There is an even easier method:

Take a square, align the outside of the rectangle with any point inside the circle. Mark down on the circle, the two points where the sides of the square intersect the circle. Draw a line connecting these two points. You have just traced a diameter.

Repeat the process in a diferent location and get another diameter. Where the two diameters intersect, there is the center

No compass, no measurents, no duvisions. Just a (90 degrees) square.

6 years ago on Introduction

To get a dead accurate center on small dowels simply chuck the dowel in a lathe and put a tiny center drill in the tail stock and advance it until it touches the spinning dowel.

7 years ago on Introduction

Finding the center of circles is of great interest to me, but I'm wondering how well / easy this would work for finding the centers of much smaller diameters. Say in the 3/4" size or so. Any advice for putting a pin in the exact center of a 3/4" or 1/2' dowel say? Thanks

Reply 7 years ago on Introduction

Theoretically, the method works for any circle of any size. Practically, it all depends on how acurately you can draw the lines. As you can see in his 'ible he had about plus or minus a 1/16" and he was working with a decent diameter circle. If your dealing with finding centers of 3/4" OD on a regular basis then you might look into getting a combination square set that comes with a "center" head.

7 years ago on Introduction

at the end are you making a lid for a 5 gallon bucket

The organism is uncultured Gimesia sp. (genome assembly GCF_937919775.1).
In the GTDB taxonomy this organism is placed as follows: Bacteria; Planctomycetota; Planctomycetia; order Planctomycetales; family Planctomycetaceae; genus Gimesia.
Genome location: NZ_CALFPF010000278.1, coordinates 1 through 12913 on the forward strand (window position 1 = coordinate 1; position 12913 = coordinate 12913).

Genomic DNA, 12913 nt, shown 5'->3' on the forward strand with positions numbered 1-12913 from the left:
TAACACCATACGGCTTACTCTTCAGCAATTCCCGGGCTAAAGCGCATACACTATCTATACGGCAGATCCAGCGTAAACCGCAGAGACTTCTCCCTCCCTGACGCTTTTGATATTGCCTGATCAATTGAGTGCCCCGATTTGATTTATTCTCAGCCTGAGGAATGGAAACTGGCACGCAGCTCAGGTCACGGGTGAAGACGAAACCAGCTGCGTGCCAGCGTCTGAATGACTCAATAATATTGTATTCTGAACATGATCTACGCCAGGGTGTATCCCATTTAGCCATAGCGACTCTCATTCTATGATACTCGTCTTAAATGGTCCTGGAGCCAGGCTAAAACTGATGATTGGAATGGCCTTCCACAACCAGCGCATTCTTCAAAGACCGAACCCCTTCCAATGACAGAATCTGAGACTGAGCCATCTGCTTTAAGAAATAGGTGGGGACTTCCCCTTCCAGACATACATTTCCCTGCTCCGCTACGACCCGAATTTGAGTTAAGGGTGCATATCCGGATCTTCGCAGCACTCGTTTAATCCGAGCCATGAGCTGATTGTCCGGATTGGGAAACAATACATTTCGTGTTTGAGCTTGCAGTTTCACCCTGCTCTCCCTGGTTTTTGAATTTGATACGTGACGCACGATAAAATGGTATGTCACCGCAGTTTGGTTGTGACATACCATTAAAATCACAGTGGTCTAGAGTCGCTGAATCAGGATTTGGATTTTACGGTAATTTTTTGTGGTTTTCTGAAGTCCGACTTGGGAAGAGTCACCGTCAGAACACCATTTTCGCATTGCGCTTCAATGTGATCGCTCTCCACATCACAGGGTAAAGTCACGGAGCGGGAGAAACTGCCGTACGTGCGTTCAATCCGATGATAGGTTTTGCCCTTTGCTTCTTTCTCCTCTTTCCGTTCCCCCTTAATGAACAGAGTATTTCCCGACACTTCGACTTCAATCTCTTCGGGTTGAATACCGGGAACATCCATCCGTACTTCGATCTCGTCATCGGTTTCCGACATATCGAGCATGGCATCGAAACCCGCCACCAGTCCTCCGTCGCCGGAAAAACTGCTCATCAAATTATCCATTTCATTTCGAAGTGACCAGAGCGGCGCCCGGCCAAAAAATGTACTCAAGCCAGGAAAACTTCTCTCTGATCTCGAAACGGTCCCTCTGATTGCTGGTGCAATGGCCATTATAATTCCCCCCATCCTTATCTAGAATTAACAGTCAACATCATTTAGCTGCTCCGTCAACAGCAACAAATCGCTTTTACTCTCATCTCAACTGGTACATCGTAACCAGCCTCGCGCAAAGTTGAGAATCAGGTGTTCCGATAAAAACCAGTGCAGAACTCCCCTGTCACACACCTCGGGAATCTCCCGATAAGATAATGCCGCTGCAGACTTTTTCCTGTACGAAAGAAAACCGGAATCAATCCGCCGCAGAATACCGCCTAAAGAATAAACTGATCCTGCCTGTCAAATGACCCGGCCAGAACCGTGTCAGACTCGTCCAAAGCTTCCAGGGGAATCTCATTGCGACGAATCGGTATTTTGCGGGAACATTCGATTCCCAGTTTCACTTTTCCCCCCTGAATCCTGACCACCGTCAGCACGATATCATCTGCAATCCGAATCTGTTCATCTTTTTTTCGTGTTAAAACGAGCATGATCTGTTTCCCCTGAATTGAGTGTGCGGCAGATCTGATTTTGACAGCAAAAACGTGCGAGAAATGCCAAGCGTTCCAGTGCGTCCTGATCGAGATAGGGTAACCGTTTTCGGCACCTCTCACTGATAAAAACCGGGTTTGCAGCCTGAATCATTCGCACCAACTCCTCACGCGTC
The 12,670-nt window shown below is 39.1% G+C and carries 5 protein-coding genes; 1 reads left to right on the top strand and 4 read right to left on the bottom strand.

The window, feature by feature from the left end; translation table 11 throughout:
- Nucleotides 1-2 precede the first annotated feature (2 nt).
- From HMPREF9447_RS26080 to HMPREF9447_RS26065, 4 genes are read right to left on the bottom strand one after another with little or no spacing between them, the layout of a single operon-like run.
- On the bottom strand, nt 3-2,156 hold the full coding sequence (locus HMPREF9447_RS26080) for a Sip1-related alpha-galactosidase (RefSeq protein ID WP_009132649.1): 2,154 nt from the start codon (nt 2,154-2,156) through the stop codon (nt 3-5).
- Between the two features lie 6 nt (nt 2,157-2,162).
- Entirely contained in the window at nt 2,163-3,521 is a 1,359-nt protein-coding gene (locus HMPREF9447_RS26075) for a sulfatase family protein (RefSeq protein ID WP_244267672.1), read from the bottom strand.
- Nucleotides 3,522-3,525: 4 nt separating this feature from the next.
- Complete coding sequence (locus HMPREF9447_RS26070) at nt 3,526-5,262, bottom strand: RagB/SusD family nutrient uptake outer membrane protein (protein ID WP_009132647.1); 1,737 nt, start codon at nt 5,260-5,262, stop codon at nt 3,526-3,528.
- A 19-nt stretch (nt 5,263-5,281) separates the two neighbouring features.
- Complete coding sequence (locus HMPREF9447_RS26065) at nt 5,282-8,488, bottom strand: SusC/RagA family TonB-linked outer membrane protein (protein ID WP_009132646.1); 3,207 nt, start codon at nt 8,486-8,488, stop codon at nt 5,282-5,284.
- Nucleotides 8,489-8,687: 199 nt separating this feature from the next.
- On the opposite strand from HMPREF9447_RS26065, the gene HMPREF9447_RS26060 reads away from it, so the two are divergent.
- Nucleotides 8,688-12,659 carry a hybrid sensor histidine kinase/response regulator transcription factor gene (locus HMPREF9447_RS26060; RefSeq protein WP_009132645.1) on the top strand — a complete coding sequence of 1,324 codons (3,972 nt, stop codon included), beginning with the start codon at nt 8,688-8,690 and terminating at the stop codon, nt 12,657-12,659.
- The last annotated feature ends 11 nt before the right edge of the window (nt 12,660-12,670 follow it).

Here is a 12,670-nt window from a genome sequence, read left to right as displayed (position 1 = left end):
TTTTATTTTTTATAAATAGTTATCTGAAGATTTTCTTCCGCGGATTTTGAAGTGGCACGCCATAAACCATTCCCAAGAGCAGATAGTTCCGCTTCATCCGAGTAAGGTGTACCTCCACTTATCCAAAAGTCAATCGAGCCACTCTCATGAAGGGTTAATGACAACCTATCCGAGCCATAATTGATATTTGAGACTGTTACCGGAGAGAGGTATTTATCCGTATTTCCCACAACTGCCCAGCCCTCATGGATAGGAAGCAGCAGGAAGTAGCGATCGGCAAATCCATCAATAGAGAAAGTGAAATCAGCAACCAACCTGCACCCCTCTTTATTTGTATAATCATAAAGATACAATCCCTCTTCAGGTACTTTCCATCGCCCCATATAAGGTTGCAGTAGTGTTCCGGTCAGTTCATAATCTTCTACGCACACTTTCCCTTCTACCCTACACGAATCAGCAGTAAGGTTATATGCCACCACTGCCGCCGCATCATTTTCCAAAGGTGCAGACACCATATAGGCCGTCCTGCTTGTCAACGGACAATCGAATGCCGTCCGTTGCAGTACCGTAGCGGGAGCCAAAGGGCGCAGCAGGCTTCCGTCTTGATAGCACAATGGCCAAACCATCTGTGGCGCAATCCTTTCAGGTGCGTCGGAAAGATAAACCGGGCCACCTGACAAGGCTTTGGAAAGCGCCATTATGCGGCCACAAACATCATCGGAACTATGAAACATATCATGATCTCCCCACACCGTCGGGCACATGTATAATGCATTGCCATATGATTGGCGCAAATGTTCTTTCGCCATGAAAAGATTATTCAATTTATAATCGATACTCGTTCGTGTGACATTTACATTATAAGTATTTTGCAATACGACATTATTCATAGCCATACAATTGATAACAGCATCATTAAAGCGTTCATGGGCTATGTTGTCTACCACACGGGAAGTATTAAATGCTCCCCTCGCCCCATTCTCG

8 years ago on Step 4

Thanks!

8 years ago on Introduction

Oldie but goodie. Another method is to use hermaphrodite calipers to strike a series of arcs which intersect each other. Strike lines through the intersections , where those lines cross is the center. Or you can simply make a center finder by clamping a straight edge to your carpenter's square so it bisects the right angle. Should be obvious how to use it.

8 years ago on Introduction

I've been vexed by this for more years then I can say and you fixed it in seconds

8 years ago on Introduction

another way: draw 2 right triangles so that each of the vertices are touching the edge of the circle, where the hypotenuses intersect is also the center.

8 years ago on Introduction

Awesome, nice job!

"

Life is pointless, without geometry."8 years ago on Introduction

My little sister is learning that at primary school! haha

Note: You will get better results if you use a compass to find the midpoints.

8 years ago on Introduction

There is already a Ible on this that uses the same exact method.